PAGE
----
The Yin and Yang of “Hacktivism”

I ran across an interesting Ted Talk by Keren Elazari about hackers. She makes some bold statements such as, “…you just can’t see something broken in the world and leave it be.” She also states “I think we need hackers, in fact, they just might be the immune system for the information age.”

I’ve also been reading the book “We are Anonymous” by Parmy Olson and I am inclined to agree with Keren. I don’t want my personal information stolen anymore than the next guy, but on the other hand I abhor ignorance and dishonesty. As a project manager one of my main jobs is keeping everyone informed as to the project’s progress, issues, risks and my decisions. As a matter of fact, I am bound by the PMI Code of Ethics to be honest, even if that makes me the bearer of bad news. At this point project management, democracy and business should have a lot in common. The problem is they don’t. If there is a code of ethics for government and business, it largely goes unheeded.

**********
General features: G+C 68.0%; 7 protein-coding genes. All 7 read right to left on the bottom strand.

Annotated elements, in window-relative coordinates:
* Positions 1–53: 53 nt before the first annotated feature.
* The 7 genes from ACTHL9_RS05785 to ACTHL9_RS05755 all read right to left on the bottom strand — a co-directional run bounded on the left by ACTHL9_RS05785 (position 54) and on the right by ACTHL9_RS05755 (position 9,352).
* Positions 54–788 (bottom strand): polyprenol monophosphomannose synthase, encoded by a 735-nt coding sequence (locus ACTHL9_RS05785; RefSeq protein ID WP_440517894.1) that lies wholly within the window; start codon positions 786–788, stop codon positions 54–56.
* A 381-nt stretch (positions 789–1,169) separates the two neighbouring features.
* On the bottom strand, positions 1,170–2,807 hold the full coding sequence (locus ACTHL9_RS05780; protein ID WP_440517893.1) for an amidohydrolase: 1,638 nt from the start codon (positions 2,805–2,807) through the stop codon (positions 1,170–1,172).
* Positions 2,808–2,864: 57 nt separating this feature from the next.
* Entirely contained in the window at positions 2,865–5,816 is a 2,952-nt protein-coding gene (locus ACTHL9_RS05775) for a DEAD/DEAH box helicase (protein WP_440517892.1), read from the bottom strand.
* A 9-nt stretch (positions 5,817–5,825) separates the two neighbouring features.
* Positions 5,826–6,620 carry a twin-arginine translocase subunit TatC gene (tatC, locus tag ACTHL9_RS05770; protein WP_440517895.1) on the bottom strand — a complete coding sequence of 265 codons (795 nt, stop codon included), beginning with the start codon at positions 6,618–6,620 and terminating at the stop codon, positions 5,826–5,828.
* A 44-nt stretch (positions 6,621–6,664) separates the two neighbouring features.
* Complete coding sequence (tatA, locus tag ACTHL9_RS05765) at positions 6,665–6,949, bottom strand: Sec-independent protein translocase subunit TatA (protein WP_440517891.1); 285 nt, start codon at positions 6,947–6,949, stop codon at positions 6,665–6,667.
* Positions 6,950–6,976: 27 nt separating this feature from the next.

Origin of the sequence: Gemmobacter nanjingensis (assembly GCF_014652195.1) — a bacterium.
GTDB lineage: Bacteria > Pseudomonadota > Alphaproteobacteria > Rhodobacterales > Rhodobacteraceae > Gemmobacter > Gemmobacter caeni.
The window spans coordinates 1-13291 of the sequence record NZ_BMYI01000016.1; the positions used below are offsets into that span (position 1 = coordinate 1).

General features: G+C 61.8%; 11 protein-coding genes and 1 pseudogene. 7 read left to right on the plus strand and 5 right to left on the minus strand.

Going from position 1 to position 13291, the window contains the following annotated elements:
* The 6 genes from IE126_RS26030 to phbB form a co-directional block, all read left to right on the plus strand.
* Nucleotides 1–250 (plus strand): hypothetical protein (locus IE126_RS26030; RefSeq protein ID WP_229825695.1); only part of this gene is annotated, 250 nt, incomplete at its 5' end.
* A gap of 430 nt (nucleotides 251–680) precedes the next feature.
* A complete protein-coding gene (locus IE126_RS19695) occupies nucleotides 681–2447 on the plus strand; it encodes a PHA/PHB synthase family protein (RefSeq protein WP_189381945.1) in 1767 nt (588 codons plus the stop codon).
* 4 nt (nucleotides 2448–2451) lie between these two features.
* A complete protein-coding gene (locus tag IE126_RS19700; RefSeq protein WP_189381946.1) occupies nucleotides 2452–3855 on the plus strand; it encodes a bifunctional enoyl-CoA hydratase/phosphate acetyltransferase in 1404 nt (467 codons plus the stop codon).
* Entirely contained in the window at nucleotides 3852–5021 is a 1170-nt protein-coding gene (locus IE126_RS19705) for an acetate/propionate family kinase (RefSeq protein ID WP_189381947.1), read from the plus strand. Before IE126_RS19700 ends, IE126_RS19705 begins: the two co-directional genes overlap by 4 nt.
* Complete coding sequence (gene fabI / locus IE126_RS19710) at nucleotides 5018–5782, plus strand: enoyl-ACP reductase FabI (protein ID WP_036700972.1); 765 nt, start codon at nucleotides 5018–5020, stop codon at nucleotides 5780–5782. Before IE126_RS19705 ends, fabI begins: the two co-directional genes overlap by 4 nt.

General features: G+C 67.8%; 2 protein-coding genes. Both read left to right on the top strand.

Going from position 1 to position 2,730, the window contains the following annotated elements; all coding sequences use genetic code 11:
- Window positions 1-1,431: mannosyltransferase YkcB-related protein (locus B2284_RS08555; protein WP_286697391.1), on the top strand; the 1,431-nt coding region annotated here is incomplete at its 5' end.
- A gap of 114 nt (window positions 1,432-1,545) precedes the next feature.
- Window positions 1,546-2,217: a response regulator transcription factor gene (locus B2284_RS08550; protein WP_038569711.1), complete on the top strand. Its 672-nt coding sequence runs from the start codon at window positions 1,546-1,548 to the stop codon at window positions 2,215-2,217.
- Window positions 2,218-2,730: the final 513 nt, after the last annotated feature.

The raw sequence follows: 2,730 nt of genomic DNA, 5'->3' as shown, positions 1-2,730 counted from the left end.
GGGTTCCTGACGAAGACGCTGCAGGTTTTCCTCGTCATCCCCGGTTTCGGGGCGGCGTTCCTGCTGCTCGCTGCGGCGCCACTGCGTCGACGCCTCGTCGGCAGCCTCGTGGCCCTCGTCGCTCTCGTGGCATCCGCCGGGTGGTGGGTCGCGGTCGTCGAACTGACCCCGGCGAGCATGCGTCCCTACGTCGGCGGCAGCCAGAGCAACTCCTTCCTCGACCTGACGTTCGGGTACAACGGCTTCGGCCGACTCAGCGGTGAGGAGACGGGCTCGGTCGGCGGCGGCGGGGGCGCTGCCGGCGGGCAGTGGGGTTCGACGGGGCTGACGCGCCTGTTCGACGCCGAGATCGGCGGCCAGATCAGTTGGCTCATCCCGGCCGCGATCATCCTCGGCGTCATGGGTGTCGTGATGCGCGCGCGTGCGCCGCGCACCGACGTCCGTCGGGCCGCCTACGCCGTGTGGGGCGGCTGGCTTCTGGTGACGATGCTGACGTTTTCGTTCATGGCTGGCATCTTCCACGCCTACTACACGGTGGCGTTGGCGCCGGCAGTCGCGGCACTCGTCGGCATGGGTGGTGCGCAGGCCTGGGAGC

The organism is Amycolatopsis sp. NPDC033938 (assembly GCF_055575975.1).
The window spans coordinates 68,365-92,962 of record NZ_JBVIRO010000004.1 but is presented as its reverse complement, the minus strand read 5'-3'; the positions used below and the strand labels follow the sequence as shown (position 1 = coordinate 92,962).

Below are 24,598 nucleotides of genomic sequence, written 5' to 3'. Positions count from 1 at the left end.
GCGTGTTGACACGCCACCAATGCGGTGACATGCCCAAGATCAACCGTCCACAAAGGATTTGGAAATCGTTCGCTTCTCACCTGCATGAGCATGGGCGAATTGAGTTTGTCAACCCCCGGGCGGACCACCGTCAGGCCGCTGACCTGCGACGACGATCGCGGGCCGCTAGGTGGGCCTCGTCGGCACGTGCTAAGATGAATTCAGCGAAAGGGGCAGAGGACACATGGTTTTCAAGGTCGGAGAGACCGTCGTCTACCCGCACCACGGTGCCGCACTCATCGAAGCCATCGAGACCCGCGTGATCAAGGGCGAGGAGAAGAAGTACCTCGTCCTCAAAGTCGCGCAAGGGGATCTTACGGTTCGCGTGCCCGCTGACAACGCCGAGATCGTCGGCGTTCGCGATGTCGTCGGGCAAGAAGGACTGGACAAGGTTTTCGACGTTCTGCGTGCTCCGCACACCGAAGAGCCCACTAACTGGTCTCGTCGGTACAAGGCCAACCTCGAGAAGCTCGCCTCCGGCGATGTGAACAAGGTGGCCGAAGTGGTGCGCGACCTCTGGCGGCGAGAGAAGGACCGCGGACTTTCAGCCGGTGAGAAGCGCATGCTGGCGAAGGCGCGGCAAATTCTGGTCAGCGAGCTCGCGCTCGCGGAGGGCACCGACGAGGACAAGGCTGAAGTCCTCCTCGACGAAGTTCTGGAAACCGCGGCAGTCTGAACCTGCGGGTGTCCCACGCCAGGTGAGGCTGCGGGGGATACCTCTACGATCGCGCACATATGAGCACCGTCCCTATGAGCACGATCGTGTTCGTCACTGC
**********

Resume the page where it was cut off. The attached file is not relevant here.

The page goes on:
Alders Huxley once wrote, “Facts do not cease to exist because they are ignored.” Martin Luther King Jr. once said, “Nothing in the world is more dangerous than sincere ignorance and conscientious stupidity.”

With so much effort and money invested in keeping secret those things which make us better participants in democracy and enable honest business decisions, maybe we need those who snoop around looking for deception or illegal activity.

There is a quote from the book of Luke (Bible) that I keep in mind when it comes to communication, “What you have said in the dark will be heard in the daylight, and what you have whispered in the ear in the inner rooms will be proclaimed from the roofs.” Maybe “Hacktivism” is one of those strange things that will encourage government and business to be more honest.

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